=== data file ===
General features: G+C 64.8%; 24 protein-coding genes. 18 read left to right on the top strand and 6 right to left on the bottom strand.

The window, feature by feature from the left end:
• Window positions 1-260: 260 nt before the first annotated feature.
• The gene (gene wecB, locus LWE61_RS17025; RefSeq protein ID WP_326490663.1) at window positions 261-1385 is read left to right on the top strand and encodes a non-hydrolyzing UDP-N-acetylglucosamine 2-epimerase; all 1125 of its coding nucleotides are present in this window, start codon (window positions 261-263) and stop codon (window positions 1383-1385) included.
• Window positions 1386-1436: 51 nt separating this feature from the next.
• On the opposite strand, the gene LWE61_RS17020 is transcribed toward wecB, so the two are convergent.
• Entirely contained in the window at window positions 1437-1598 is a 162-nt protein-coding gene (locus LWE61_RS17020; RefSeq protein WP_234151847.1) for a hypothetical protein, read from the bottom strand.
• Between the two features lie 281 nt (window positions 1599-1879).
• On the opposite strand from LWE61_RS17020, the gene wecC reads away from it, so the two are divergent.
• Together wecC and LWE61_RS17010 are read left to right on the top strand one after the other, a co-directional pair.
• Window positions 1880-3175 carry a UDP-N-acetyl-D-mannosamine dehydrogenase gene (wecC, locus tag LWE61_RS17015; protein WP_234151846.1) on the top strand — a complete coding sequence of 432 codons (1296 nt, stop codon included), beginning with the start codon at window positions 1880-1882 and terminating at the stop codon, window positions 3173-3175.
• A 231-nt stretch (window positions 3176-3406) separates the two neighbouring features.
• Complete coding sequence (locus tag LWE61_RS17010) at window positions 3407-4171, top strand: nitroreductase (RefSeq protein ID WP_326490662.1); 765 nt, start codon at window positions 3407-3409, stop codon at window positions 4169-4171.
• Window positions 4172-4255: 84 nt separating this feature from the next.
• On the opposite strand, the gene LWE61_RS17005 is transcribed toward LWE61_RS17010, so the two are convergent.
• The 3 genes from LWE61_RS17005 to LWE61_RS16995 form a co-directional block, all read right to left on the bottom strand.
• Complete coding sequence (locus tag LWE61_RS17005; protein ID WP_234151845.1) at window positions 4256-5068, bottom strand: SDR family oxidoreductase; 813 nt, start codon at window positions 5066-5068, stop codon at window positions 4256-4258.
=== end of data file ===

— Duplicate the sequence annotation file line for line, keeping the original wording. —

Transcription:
General features: G+C 64.8%; 24 protein-coding genes. 18 read left to right on the top strand and 6 right to left on the bottom strand.

The window, feature by feature from the left end:
• Window positions 1-260: 260 nt before the first annotated feature.
• The gene (gene wecB, locus LWE61_RS17025; RefSeq protein ID WP_326490663.1) at window positions 261-1385 is read left to right on the top strand and encodes a non-hydrolyzing UDP-N-acetylglucosamine 2-epimerase; all 1125 of its coding nucleotides are present in this window, start codon (window positions 261-263) and stop codon (window positions 1383-1385) included.
• Window positions 1386-1436: 51 nt separating this feature from the next.
• On the opposite strand, the gene LWE61_RS17020 is transcribed toward wecB, so the two are convergent.
• Entirely contained in the window at window positions 1437-1598 is a 162-nt protein-coding gene (locus LWE61_RS17020; RefSeq protein WP_234151847.1) for a hypothetical protein, read from the bottom strand.
• Between the two features lie 281 nt (window positions 1599-1879).
• On the opposite strand from LWE61_RS17020, the gene wecC reads away from it, so the two are divergent.
• Together wecC and LWE61_RS17010 are read left to right on the top strand one after the other, a co-directional pair.
• Window positions 1880-3175 carry a UDP-N-acetyl-D-mannosamine dehydrogenase gene (wecC, locus tag LWE61_RS17015; protein WP_234151846.1) on the top strand — a complete coding sequence of 432 codons (1296 nt, stop codon included), beginning with the start codon at window positions 1880-1882 and terminating at the stop codon, window positions 3173-3175.
• A 231-nt stretch (window positions 3176-3406) separates the two neighbouring features.
• Complete coding sequence (locus tag LWE61_RS17010) at window positions 3407-4171, top strand: nitroreductase (RefSeq protein ID WP_326490662.1); 765 nt, start codon at window positions 3407-3409, stop codon at window positions 4169-4171.
• Window positions 4172-4255: 84 nt separating this feature from the next.
• On the opposite strand, the gene LWE61_RS17005 is transcribed toward LWE61_RS17010, so the two are convergent.
• The 3 genes from LWE61_RS17005 to LWE61_RS16995 form a co-directional block, all read right to left on the bottom strand.
• Complete coding sequence (locus tag LWE61_RS17005; protein ID WP_234151845.1) at window positions 4256-5068, bottom strand: SDR family oxidoreductase; 813 nt, start codon at window positions 5066-5068, stop codon at window positions 4256-4258.